Pirbright Ranges Circular
Basingstoke Canal, wet woodland, farmland, heaths and Folly Bog.
This text is not the Step by Step walk description as that is in the document elsewhere on this page.
The nature summary is long and can usefully fill this space. The path to Frimley Lock has a selection of trees worthy of identification - great for children to learn.
At the Lock birds like grey wagtails and possibly kingfishers may be seen, also birds on the lock cottage feeders. Walking along the canal can be a delight at any time of year. In late summer wildflowers are all along the bank. There will also be woodland birds like nuthatch and treecreeper, chiffchaffs and great spotted woodpeckers.
On the canal itself mallard, moorhen and possibly coot are usually present, canada geese will also appear at times. In winter other wildfowl could turn up. Just before Brookwood Lock terrapins live. They come out of the water to rest on the exposed wood there amongst the reeds and yellow irises.
Sheet's Heath area is wet woodland so woodland birds are most likely seen here throughout the year. All the tit species, probably goldcrest and woodpeckers again. The open grassland here is surrounded by gorse, bright yellow in spring and butterflies can be found.
The path to Bullhousen Farm is similar and then becomes farm tracks. There is little arable land around here now so the land is for grazing. You may encounter cattle or horses, maybe some sheep. The farm track has good hedgerows so birds and butterflies should be easily seen and heard. Linnets are possible but Yellowhammers unlikely. Chiffchaffs may be heard singing or calling from March through to September.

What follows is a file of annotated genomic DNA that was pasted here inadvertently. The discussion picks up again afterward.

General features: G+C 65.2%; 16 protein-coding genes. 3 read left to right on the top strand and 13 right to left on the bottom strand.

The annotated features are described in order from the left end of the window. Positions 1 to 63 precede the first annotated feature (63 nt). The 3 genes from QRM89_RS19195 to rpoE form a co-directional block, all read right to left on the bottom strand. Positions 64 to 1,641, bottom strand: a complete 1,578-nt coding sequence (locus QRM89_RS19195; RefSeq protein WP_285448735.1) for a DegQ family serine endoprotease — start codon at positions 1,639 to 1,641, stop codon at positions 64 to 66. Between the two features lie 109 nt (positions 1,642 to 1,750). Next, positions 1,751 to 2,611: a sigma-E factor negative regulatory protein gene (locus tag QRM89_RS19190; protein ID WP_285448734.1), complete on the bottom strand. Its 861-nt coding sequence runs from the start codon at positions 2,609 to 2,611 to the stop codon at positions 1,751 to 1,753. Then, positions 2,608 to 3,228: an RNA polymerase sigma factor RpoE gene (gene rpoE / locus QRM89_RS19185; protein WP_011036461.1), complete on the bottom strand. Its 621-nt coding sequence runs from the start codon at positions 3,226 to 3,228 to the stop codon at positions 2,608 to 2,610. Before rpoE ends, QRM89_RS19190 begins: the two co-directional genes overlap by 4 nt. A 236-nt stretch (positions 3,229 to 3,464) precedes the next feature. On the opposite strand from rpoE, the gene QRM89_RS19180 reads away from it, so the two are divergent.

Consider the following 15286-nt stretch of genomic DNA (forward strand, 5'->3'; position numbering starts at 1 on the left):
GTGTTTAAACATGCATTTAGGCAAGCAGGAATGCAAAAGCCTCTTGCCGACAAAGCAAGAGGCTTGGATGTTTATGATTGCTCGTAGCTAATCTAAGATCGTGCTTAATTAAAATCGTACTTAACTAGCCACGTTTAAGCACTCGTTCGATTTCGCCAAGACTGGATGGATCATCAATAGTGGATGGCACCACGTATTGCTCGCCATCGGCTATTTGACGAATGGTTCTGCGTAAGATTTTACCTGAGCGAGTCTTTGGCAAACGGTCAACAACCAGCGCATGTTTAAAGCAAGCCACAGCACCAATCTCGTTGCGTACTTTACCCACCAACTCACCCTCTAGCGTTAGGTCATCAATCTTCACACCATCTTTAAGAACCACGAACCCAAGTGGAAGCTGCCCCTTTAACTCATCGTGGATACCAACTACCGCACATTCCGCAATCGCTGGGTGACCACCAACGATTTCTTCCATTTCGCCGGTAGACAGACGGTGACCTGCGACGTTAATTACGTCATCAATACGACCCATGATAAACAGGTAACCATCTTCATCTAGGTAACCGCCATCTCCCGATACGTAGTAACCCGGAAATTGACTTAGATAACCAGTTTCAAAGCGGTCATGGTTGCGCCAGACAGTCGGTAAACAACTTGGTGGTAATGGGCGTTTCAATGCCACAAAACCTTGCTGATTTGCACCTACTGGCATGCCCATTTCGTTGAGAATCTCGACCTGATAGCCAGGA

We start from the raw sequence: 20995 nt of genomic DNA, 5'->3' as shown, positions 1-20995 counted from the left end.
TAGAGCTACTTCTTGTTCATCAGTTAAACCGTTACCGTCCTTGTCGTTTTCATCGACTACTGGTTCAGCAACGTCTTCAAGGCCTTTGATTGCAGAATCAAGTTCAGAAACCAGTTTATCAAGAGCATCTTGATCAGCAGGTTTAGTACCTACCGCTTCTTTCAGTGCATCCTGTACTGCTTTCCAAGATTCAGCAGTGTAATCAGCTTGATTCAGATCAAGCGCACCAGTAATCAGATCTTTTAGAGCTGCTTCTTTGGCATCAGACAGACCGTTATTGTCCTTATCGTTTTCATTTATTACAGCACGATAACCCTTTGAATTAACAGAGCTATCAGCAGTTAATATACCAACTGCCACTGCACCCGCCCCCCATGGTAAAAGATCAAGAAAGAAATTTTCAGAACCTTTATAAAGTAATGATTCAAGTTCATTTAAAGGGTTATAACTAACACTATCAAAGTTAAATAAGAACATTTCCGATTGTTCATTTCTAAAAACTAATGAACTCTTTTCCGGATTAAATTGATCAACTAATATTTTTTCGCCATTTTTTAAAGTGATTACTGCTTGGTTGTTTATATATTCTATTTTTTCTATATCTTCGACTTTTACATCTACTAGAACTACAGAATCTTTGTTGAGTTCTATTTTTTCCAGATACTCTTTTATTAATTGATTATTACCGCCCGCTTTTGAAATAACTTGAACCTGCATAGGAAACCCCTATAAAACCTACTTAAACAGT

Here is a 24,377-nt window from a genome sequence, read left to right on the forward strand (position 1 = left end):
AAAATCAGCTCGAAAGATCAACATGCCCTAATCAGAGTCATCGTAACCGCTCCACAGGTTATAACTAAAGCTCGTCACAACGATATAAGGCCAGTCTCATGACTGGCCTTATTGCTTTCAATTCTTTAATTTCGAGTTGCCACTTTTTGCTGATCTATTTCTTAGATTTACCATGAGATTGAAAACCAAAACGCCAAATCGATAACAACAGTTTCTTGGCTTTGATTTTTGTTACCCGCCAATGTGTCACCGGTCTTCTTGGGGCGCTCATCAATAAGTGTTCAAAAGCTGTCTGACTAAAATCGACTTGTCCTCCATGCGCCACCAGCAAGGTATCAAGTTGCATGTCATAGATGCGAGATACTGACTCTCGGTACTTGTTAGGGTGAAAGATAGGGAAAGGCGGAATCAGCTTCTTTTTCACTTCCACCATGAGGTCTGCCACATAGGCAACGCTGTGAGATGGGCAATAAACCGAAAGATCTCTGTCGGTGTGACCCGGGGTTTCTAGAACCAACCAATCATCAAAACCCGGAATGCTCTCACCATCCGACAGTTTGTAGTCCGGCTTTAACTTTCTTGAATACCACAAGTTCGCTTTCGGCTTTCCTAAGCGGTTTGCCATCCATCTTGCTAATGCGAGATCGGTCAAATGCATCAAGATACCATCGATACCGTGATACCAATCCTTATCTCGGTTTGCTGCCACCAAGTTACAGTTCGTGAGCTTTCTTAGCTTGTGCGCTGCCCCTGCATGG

When you reach the heath you can start finding the different types of heather, bell heather, cross - leaved and common ling. You should see Stonechats, always perched conveniently on the top of a shrub, gorse or sapling, maybe as low as the heather. Dartford warblers are more likely at Brentmoor Heath, the second heathland section.
Butterflies on the heaths are likely to be interesting. Aside from more common species graylings and silver-studded blues are a great find. Other birds like woodlark, meadow pipit and tree pipit are possible and even a hobby may appear. Buzzards and red kites could appear anywhere. You may also be lucky enough to find a redstart singing closeby in the MoD ranges.
Folly Bog is important for reptiles but they are not easy to see. In early spring adders and grass snakes may come out onto path edges to warm up in the morning sun. Slow worms are easier to see while common lizards, while present need a sharp eye to spot.
In summer butterflies and day flying moths can be found almost anywhere and wildflowers will pop up anywhere along the tracks. At the end look out for the horse chestnut trees and conkers in August.
Given enough time you can have a really nature spotting great day on this walk but it needs plenty of time. Take some refreshments, especially water on a hot day.
Common Lizard (lost tail)
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